University of Pittsburgh psychiatry professor Richard Schulz has been one of the nation’s foremost researchers on caregiving stress for
Either a lot more older adults are being abused in some form in Allegheny County, or a lot more people are simply aware such cases should be reported and are taking action.
One of those scenarios is clearly less bad than the other, but the true cause for a sharp spike in reported abuse cases isn’t clear yet.
The numbers are in any case startling, as presented by Kurt Emmerling, assistant deputy administrator for the county’s Area Agency on Aging, to a AAA advisory committee at its public meeting Tuesday.
Mr. Emmerling said the agency during the 2015-16 fiscal year received 3,858 “reports of need” — the technical term for an allegation of abuse or neglect received by the AAA protective services staff concerning a victim age 60 or older. Just two years earlier, the staff received 1,701 such reports, meaning they more than doubled within two years.
Though the term “abuse” is most often construed to suggest physical harm, the reports also cover possible problems such as financial exploitation, abandonment and even self-neglect — meaning a person no longer functioning well enough to take care of themselves safely, even if no one else is causing them injury.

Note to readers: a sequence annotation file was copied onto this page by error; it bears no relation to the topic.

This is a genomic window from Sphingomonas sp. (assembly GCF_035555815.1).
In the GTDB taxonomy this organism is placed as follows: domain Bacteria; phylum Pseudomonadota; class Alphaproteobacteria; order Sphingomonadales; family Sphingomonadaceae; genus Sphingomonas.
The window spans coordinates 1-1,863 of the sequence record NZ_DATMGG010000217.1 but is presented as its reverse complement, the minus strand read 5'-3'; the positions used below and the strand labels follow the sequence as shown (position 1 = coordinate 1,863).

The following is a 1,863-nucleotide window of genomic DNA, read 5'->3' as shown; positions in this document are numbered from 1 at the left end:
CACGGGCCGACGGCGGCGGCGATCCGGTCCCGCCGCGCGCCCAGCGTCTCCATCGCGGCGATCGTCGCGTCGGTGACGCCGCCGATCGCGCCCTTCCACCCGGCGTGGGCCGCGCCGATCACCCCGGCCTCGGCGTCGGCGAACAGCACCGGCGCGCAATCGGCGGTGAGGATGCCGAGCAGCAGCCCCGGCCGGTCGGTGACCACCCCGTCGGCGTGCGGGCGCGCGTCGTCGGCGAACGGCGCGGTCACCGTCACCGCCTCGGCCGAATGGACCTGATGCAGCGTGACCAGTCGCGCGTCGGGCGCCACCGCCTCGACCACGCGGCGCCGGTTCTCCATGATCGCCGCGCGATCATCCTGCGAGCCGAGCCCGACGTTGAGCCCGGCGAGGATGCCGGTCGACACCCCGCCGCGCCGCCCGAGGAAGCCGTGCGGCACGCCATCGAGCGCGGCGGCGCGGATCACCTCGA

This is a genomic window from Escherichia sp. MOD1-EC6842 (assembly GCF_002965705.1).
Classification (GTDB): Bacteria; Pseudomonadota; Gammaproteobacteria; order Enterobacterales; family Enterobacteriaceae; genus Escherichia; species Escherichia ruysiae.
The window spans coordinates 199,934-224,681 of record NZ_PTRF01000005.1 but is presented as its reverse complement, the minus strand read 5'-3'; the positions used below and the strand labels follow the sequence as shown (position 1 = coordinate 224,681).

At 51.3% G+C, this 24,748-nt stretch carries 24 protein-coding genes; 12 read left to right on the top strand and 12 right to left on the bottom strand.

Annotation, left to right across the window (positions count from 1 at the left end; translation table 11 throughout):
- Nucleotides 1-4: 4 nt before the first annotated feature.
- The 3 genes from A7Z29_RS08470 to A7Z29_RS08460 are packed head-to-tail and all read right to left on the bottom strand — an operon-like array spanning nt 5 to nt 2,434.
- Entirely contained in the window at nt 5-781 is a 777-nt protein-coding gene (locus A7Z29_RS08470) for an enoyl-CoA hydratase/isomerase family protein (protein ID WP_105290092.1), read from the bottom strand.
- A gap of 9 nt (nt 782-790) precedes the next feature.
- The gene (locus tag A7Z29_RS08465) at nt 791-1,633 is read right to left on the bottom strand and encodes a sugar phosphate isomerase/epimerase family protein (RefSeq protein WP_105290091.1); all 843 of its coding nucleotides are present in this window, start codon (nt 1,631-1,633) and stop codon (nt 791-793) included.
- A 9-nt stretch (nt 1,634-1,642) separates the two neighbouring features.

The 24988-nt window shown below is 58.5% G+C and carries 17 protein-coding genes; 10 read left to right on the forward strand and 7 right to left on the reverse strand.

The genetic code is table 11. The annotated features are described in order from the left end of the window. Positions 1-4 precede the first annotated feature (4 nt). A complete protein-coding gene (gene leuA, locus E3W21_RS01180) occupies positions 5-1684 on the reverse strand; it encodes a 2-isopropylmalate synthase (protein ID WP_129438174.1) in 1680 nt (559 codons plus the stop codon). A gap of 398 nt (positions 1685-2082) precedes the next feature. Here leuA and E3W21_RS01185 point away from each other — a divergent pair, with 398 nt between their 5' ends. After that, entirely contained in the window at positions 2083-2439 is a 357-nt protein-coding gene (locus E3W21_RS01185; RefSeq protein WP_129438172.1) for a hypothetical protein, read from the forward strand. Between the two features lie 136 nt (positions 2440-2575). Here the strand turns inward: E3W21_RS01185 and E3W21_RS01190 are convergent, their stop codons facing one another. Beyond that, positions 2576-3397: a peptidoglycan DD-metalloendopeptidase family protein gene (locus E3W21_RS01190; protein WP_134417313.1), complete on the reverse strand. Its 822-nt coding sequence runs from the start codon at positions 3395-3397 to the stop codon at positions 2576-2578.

Not all allegations of such abuse are determined to be valid, though Mr. Emmerling had no figures to present Wednesday about that. He described abuse as a growing and serious problem that the AAA is trying to address through its caseworkers who investigate cases with the help of nurses, psychologists, a financial exploitation consultant and others.
In presenting a slide of one person’s blackened foot wounds, representing pressure sores from lack of proper care at home, Mr. Emmerling advised solemnly, “I would like to tell you this is an uncommon scene — it is not.”
Most elder abuse, however, is not reported to authorities, Mr. Emmerling noted, and he said estimates are that one of every 10 Americans 60 and older will experience it in some form.
Suspicions of such harm may be reported anonymously to any Area Aging on Aging. In Allegheny County, that can be done by phone call to 412-350-6905 or by using the AAA’s online reporting system.
Gary Rotstein: firstname.lastname@example.org or 412-263-1255.